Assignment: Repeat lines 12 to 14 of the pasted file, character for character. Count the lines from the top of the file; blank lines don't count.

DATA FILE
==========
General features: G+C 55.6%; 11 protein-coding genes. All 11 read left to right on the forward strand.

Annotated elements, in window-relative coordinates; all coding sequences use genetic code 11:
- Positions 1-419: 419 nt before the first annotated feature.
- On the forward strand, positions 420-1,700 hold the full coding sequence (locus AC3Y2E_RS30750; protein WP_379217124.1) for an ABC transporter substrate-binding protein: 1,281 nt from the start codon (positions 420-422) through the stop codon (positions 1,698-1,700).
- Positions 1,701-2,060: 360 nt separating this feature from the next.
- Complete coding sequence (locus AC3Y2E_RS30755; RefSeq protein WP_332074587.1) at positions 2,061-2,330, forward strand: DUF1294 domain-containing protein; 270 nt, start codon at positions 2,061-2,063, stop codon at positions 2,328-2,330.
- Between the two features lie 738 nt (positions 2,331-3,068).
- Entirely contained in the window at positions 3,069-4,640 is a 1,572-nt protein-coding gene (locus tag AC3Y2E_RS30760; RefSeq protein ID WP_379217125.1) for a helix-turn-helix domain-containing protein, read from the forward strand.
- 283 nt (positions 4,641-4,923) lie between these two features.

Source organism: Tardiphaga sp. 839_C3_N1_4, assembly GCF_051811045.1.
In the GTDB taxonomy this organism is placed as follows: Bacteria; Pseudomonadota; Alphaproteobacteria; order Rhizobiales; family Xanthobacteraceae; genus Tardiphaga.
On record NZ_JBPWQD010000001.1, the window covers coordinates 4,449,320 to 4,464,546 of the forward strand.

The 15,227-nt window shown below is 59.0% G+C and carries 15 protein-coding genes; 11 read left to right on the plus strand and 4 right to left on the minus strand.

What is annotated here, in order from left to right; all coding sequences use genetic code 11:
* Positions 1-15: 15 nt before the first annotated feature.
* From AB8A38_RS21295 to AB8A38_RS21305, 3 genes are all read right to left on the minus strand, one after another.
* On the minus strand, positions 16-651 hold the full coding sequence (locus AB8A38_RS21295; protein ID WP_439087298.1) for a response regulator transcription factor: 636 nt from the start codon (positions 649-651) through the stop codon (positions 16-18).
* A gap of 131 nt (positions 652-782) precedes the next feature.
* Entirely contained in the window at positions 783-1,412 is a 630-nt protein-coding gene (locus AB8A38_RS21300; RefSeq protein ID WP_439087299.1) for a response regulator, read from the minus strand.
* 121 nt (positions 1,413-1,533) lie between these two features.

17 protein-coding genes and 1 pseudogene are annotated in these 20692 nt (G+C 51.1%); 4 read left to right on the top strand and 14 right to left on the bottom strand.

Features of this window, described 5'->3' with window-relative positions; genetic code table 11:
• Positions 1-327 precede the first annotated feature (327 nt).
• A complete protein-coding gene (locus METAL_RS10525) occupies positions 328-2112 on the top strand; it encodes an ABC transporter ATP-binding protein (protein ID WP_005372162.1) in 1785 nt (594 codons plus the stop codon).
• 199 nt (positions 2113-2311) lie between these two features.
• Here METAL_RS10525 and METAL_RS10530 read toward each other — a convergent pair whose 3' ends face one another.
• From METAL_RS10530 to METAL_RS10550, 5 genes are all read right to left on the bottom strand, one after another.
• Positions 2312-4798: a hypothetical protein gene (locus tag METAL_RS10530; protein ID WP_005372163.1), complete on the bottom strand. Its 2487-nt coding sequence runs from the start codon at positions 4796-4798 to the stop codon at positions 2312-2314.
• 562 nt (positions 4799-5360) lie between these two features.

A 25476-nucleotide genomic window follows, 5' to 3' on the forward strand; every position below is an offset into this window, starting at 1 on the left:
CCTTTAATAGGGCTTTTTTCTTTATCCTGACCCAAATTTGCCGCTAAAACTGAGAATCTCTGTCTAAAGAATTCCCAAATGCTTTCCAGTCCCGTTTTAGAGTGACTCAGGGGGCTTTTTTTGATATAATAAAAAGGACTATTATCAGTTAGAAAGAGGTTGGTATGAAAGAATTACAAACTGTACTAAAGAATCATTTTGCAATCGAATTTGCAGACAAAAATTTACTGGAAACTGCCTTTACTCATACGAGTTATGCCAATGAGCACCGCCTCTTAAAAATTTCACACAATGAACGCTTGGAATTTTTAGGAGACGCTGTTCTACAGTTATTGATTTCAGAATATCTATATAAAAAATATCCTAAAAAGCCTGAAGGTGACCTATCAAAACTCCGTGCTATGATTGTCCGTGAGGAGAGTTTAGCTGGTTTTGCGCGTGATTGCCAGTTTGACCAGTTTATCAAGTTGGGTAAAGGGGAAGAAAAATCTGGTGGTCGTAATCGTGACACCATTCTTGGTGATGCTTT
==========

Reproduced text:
On record NZ_JBPWQD010000001.1, the window covers coordinates 4,449,320 to 4,464,546 of the forward strand.

The 15,227-nt window shown below is 59.0% G+C and carries 15 protein-coding genes; 11 read left to right on the plus strand and 4 right to left on the minus strand.

What is annotated here, in order from left to right; all coding sequences use genetic code 11: